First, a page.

TUESDAY, June 21 (HealthDay News) -- The frequency of diabetic kidney disease has increased in line with rising rates of diabetes in the United States over the past two decades, a new study finds.
About 40 percent of people with diabetes develop diabetic kidney disease (DKD), which is a leading cause of chronic kidney disease and accounts for nearly half of all new cases of kidney failure in the United States, according to background information in the study in the June 22/29 issue of the Journal of the American Medical Association.
The researchers analyzed national data from the past two decades, and found that the prevalence of DKD in the U.S. population was 2.2 percent in 1988-94, 2.8 percent in 1999-2004 and 3.3 percent in 2005-08.
The demographically adjusted increase in DKD prevalence was 18 percent from 1988-94 to 1999-2004 and 34 percent from 1988-94 to 2005-08.
The estimated number of people with DKD in the United States at any given point in time increased from 3.9 million during 1988-94 to 5.5 million during 1999-2004 to 6.9 million during 2005-08.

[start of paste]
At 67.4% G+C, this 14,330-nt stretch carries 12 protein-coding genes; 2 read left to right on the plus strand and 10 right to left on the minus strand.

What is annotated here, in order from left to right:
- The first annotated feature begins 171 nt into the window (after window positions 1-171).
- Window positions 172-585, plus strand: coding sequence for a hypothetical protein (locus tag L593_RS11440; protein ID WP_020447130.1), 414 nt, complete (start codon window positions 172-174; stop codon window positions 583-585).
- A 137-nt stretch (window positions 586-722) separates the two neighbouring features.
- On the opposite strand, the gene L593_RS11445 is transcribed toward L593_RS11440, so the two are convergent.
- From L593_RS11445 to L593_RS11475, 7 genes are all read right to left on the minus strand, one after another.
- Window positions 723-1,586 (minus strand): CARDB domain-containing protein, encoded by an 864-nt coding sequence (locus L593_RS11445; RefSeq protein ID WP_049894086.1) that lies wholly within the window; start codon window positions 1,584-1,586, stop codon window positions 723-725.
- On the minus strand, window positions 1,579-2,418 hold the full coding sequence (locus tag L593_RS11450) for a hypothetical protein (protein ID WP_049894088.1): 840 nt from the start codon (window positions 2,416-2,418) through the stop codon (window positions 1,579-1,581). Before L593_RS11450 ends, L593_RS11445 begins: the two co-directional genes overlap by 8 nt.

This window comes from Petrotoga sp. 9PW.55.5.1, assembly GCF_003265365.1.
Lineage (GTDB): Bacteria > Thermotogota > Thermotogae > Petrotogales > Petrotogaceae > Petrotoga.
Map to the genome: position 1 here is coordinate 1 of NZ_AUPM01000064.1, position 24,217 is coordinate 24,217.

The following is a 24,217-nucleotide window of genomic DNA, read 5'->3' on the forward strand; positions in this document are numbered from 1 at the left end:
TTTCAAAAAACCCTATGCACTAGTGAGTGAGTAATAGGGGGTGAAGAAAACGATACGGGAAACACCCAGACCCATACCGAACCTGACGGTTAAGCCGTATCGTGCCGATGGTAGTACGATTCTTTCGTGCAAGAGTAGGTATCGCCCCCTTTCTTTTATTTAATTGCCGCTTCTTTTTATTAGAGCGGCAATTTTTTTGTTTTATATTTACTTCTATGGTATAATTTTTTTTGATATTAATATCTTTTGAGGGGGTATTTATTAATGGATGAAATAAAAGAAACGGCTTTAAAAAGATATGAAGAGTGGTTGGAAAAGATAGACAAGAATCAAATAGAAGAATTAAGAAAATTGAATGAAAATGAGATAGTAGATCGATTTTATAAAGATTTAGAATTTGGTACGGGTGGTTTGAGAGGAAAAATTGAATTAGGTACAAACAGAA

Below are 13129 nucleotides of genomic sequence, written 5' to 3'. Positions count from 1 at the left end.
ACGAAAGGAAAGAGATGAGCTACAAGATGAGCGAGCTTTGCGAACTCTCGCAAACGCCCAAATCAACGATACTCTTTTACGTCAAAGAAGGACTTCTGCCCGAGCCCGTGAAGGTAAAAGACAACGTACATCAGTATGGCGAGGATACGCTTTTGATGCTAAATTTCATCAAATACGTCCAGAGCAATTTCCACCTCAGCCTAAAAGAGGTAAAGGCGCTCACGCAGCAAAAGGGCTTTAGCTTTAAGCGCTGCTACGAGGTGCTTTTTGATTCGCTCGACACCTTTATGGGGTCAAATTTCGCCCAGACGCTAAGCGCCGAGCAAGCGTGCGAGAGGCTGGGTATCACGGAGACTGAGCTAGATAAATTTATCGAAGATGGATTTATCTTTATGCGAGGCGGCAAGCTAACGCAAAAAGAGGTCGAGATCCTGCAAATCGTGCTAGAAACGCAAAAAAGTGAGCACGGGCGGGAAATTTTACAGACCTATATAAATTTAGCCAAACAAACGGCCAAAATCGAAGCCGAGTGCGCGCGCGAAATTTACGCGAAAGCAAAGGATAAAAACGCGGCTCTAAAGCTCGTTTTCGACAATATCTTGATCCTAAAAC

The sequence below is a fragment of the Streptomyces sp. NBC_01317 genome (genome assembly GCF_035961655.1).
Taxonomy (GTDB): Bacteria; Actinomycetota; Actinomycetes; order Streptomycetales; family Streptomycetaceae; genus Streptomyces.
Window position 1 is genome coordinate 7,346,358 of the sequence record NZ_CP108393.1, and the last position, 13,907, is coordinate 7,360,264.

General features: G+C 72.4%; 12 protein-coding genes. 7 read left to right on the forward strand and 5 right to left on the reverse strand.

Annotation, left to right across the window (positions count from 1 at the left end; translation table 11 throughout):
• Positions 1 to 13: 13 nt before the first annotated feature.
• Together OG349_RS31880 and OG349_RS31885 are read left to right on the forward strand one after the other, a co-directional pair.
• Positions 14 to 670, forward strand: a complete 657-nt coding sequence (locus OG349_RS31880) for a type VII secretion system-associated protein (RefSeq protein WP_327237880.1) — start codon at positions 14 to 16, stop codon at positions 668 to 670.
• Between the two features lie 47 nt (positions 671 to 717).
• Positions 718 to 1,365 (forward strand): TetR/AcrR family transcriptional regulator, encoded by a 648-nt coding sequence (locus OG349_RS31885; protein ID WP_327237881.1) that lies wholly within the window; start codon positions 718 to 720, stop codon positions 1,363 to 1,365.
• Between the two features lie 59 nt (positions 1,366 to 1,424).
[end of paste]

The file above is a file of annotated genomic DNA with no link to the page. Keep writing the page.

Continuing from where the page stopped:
The researchers also found that the prevalence of impaired glomerular filtration rate (a measure of kidney function) among people with diabetes increased from 14.9 percent in 1988-94 to 17.7 percent in 2005-08.
"In conclusion, DKD has become more prevalent in the U.S. population over the last two decades and will likely contribute increasingly to health-care costs and mortality," wrote Dr. Ian H. de Boer, of the University of Washington, Seattle, and colleagues.
Increasing use of medications to lower glucose levels and blood pressure haven't seemed to prevent diabetic kidney disease from increasing, he added.
The National Kidney Foundation has more about diabetes and kidney disease.
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